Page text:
How ERISA Has Redefined the Very Nature of Insurance

By: Michael A. McKuin

What Is Insurance Anyway? 

In order to appreciate how ERISA has changed the very idea of  what we think of as “insurance” you have to first understand what exactly insurance is or better yet, what it isn’t.  We often hear references to the so-called insurance “industry”. Think about that for a minute.  When most people think of an industry, they tend to think of a segment of the economy that delivers a product or performs a legitimate service to generate a profit.  But the insurance industry produces nothing.  Its existence adds nothing to our economy. It sells something that consists of a mere idea -- a belief that one is protected and secure, based upon nothing more than a promise. It sells this idea to a fearful and dependent public. Basically, it moves money around. That’s all it does. And its primary motivation is to move as much of it as possible from its policyholders’ pockets to its shareholders’ pockets.  I suppose it can be argued that banks and other financial services and investment firms do the same thing -- move money around that is.  The difference, however, is that banks make a percentage, by taking your money, paying you interest on it and loaning it to someone else at a higher rate.  A financial advisor may get a percentage of every trade or he’s paid by the transaction he makes.  A realtor gets a percentage of every sale.  Even lawyers often get paid a percentage of the amounts recovered for their clients.  The insurance industry doesn’t operate that way.   It makes its profit (or to put it more accurately - and fairly, it increases its profit) by not delivering on the very thing it promises.      

The modern concept of insurance as we know it started in a 17th century London coffeehouse, where shippers joined together collectively to protect themselves against such things as losing cargo to pirates or even worse, losing entire vessels in an age when shipwrecks were common. The coffeehouse belonged to a guy by the name of Edward Lloyd and today the company that bears his name is known as Lloyds of London.  The basic theory involved a “pooling of risk”. Policyholders paid money into a common fund to protect themselves from certain identified risks of loss.  The money in this theoretical fund, at least constructively, was said to belong to the people who paid into it.  The intermediary syndicate merely administered the fund and earned a reasonable fee for its services.  Well that is not the way it works in the modern world today.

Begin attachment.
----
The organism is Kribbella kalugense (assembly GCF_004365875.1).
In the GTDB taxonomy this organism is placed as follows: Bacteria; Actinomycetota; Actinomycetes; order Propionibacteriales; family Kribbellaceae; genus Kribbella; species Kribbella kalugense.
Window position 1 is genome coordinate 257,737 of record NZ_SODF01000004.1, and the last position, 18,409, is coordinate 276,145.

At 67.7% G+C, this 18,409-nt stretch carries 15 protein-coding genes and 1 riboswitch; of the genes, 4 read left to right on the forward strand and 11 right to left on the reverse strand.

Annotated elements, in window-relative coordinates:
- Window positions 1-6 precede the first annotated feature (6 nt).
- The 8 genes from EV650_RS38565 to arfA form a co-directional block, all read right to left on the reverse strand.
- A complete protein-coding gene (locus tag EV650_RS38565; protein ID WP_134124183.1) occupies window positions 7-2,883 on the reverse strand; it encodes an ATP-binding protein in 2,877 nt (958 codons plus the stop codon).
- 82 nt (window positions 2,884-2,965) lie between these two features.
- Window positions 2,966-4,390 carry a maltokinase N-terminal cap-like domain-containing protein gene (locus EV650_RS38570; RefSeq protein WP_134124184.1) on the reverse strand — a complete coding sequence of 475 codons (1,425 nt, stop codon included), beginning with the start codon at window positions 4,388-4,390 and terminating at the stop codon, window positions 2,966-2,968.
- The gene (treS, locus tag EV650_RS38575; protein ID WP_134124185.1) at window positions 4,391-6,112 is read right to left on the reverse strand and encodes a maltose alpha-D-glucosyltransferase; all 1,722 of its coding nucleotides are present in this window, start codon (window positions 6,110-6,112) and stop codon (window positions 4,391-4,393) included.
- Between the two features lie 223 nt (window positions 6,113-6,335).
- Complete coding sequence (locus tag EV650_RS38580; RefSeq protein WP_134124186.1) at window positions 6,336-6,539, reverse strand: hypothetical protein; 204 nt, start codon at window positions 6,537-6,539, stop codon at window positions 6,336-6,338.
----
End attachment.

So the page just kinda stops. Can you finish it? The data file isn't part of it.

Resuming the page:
Eventually, as our economic and legal systems grew, insurance became a necessity.  When my own family endured the trauma of a gigantic oak tree crashing through our roof during a severe mountain storm, without homeowners’ insurance we would have faced tens of thousands of dollars to transport two cranes (the first one got stuck) up a mountain road to an altitude of 5,000 feet, remove the tree and repair the roof, not to mention the cost of relocation for the three months we were displaced from our home.  Such things as fire, automobile liability, life, and disability insurance are a fact of life for almost all of us. Without it most unanticipated casualty expenses could never be fully paid. Long term disability insurance is akin to traditional insurance because most of us will never become disabled.  But some of us will, while still in our productive years and without it more people would lose their homes and possibly end up on welfare rolls.  Any way you look at it, the need for insurance – or at least the perceived need for it – has grown exponentially as society grew larger and more complex.